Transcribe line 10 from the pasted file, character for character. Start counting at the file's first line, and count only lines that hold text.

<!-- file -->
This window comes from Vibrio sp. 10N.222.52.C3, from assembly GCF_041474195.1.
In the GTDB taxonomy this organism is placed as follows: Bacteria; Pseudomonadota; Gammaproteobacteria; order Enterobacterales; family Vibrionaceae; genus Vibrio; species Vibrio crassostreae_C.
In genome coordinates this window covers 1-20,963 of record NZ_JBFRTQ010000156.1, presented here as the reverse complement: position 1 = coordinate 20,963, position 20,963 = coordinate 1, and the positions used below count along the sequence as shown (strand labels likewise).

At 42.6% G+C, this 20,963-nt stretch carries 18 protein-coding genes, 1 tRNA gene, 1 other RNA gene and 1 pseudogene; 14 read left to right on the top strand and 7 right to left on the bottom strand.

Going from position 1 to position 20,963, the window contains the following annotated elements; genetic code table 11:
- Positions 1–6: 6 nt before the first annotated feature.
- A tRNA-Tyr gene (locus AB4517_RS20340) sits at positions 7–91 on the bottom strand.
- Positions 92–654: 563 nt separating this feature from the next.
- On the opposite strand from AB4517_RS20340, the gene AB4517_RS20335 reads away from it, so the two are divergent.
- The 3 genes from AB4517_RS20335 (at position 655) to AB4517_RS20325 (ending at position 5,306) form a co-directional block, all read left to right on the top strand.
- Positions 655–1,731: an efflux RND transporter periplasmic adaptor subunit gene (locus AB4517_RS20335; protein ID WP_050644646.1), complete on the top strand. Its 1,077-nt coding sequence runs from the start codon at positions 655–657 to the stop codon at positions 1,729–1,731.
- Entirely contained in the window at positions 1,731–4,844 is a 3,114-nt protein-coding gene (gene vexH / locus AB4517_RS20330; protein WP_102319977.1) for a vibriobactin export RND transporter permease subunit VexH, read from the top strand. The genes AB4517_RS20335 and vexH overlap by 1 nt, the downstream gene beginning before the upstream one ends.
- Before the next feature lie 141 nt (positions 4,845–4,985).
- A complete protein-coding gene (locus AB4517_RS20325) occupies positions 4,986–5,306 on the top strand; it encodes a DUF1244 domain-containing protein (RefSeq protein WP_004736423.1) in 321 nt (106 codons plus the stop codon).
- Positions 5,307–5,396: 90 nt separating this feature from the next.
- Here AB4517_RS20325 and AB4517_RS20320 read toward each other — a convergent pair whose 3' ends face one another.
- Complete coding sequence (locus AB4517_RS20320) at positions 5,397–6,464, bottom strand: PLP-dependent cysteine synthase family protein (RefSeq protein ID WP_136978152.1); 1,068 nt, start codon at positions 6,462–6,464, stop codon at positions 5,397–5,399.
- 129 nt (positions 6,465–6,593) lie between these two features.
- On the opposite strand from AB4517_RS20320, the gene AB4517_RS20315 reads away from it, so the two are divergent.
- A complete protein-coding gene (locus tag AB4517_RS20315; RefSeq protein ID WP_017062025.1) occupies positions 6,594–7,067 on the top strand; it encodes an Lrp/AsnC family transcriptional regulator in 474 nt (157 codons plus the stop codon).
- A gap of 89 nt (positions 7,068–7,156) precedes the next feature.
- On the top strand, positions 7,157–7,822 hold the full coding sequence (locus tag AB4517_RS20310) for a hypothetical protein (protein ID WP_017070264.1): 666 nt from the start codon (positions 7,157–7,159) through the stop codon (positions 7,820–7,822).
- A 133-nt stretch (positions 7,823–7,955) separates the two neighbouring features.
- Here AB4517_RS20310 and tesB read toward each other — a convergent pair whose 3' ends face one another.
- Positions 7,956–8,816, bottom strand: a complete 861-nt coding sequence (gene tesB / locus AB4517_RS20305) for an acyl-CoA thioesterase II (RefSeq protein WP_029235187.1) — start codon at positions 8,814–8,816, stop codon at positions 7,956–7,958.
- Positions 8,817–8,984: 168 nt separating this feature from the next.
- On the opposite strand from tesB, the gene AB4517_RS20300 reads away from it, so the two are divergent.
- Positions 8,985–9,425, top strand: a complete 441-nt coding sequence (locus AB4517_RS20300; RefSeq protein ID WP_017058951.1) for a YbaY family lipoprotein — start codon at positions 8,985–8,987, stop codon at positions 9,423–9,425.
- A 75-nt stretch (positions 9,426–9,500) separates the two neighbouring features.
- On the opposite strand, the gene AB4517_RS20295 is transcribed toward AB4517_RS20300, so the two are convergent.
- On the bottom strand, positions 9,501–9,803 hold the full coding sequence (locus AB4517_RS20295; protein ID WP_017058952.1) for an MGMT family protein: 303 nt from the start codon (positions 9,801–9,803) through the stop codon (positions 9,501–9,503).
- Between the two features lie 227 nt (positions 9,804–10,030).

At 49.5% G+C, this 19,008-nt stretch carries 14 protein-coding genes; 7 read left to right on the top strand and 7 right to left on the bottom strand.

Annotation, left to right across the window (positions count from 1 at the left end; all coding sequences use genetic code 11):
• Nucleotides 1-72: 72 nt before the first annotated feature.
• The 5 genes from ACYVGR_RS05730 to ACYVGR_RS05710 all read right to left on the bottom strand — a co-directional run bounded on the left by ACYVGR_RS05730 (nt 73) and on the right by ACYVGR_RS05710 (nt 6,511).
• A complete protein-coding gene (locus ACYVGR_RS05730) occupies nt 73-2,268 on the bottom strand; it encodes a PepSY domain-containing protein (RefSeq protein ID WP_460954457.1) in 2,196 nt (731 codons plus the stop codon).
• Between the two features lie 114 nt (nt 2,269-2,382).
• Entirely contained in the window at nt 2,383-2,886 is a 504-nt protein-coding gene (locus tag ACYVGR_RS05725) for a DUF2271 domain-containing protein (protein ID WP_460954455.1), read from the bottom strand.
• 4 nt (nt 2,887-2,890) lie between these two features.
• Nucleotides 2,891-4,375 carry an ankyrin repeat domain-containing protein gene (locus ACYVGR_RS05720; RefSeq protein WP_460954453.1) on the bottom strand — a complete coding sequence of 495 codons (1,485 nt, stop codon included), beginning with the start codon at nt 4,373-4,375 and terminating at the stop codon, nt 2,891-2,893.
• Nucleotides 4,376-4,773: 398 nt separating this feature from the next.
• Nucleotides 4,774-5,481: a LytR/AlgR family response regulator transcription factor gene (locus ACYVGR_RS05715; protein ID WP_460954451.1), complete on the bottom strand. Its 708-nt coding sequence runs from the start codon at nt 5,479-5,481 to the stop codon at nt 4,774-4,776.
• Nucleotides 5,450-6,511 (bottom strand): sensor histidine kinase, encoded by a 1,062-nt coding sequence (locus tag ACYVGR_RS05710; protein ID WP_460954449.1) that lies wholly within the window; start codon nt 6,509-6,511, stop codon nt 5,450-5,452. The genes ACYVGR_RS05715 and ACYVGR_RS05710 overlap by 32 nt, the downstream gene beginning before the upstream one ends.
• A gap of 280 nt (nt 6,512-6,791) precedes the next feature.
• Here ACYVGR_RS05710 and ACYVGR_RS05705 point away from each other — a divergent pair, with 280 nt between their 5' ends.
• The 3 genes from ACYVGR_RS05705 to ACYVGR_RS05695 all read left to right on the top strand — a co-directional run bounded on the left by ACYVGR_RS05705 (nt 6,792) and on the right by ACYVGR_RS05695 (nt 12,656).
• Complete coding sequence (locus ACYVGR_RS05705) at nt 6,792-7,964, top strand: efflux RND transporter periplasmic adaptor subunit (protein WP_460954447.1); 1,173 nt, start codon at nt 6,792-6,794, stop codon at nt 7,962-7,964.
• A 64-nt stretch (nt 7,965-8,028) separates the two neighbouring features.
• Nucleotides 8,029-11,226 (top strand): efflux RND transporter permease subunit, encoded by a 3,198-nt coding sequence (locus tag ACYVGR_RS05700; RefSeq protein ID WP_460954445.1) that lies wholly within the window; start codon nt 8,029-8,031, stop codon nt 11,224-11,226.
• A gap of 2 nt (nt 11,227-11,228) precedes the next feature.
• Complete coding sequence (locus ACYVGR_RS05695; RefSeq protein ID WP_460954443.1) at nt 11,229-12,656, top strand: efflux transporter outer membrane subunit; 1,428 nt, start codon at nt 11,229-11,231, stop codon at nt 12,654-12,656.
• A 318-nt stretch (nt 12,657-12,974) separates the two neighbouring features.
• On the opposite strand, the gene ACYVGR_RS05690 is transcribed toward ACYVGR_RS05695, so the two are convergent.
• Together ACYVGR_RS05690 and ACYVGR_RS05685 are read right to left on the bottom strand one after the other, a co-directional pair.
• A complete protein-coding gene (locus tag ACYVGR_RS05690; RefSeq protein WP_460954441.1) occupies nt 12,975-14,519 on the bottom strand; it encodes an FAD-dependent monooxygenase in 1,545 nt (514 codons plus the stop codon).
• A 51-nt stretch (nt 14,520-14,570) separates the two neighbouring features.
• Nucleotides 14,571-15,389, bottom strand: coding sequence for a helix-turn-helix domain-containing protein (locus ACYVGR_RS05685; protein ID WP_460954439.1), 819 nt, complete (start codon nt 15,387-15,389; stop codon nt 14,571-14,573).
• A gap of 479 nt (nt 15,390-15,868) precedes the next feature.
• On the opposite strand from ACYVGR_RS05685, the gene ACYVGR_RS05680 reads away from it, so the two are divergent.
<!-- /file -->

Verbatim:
- The 3 genes from AB4517_RS20335 (at position 655) to AB4517_RS20325 (ending at position 5,306) form a co-directional block, all read left to right on the top strand.